Where To Get It: Steam
Saying the words “First Person Platforming” is, in the majority of cases, a phrase to make one shudder. It’s rarely replied to politely, and, while there have been good games with first person platforming and movement elements, they’re rare enough that, for the most part, they don’t go down well.
So it’s perhaps a good start for me to say that the most shudderworthy part of Hot Lava, a game that entirely revolves around first person platforming, was its attempt at a Saturday Morning Cartoon theme, and the lampshady humour about SatAm writing. Also the really thin poles, but we’ll get to those.
From what I can tell, the story of the game, such as it is, is that you’re a child with a highly active imagination (Who, as in my childhood, seems to be going through an “Imaginary self” phase), who is playing “The Floor Is Lava” , that game where the whole point isn’t to touch the carpet or flooring, because if you do… If you doooo… You’re sooooo dead. Because the floor is lava!
Now add in a score mechanic, collectibles, fake loot boxes bought with in-game currency, character customisation of your Action-Man jointed avatars, time-trial leaderboards, a pogo stick for some challenges, and a whole host of tricks and traps that could conceivably be how a child would imagine the danker and hidden parts of the school (like the ventilation being filled with deadly fans and crusher traps), and you have Hot Lava in its present, Early Access state.
Aesthetically and accessiblity wise, insofar as a game about, basically, speedrunning a first person platforming level is pretty good. I never outright failed to notice something I could (in theory) jump to, there’s a checkpoint marker that is, unfortunately, not often all that useful, but it is there, and clear to boot, I had no problems with menu options or colourblindness issues, and things that can be swung from or grappled are highlighted well. The controls are, at their basic level, pretty simple: Tap space to jump, WASD to move, you control your jump mainly by mouse direction, rather than strafing, and you automatically grab anything that you can grab and have successfully reached.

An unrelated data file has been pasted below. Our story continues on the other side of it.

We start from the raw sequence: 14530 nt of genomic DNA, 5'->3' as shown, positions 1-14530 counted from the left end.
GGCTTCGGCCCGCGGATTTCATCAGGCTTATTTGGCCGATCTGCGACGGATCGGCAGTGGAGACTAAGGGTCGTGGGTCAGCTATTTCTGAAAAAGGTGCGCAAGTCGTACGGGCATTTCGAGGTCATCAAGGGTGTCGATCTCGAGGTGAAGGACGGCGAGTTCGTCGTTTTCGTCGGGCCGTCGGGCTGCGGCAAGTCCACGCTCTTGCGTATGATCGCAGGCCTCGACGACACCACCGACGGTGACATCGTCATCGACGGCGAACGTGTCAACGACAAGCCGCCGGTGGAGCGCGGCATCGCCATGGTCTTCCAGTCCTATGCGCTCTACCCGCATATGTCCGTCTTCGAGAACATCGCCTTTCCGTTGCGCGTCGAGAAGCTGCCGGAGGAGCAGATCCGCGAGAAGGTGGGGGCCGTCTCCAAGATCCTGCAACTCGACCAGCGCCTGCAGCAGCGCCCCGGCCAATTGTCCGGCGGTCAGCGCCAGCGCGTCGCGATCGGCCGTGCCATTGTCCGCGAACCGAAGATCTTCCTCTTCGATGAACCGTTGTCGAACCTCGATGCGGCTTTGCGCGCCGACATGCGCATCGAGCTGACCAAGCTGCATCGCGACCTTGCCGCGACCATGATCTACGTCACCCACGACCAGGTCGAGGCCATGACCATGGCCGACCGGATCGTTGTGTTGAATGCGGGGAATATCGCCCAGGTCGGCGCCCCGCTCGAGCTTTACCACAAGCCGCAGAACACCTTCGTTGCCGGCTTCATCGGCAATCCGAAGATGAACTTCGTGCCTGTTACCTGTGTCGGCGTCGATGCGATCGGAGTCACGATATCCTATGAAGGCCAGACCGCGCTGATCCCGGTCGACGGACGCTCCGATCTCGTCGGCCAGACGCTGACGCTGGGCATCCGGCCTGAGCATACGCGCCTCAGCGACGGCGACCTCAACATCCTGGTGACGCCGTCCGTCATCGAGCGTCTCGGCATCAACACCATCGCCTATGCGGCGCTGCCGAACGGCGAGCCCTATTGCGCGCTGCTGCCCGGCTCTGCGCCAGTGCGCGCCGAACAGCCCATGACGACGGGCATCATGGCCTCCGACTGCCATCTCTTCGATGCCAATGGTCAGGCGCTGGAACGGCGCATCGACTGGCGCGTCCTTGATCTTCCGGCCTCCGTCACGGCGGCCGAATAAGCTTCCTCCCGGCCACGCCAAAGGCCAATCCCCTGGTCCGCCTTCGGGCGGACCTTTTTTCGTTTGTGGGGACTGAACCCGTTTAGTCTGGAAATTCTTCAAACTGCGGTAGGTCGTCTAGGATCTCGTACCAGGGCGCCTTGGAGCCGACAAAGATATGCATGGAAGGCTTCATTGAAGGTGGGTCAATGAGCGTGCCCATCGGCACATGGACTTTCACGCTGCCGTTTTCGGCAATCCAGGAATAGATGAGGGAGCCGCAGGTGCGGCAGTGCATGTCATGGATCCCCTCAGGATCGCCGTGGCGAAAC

Of course, for the “Pros” (ARGH) , there are tricks like perfect jump timing, a variation on Quake Bunny Hopping (If you jump, and both strafe and turn in a direction, then jump with the right rhythm, alternating directions, your momentum increases. A lot), and other such shenanigans. Oh, and a hidden comic and golden pin somewhere in the level, further cementing that one of the inspirations here (Beyond the child-to-tween-hood of a 30-40 something) is the Tony Hawks series. Or maybe Dave Mirra Pro BMX…
Scratch that, I have very unfond memories of playing the latter. In any case, the game, overall, feels alright, and you quickly get into the rhythm, except for the times you’re lost (The game relies on replay, so that’s less of a sin than you’d think), the times the way forward is awkward (Such as in the Ventilation Tunnels Of Crushing and Fanblades) , and… Thin rods that you have to jump on. The first person equivalent of “Pixel perfect platforming”, I despise them so, and am grateful that their somewhat easier to deal with cousin, Thin Rods You Can Jump On And Run Across, don’t have a tightrope or grind balance mechanic to – that is not a suggestion, Klei Entertainment… koff… Just to clarify.
As much as it feels odd to say this, Hot Lava… Looks promising. And this, funnily enough, is why I didn’t delay this review until the second area (Billed for about a week after the review hits) arrived… Because, even at this early stage, it’s oddly fun. With the exception of the SatAm theme… Sorry, folks, I know some SatAm themes were abominable, but that’s no excuse, dammit!
The Mad Welshman, overall, recommends this. The lava has told him it will eat all his favourite socks if he doesn’t. Joke’s on the lava, he likes the game anyway, and never mastered the art of wearing matching pairs.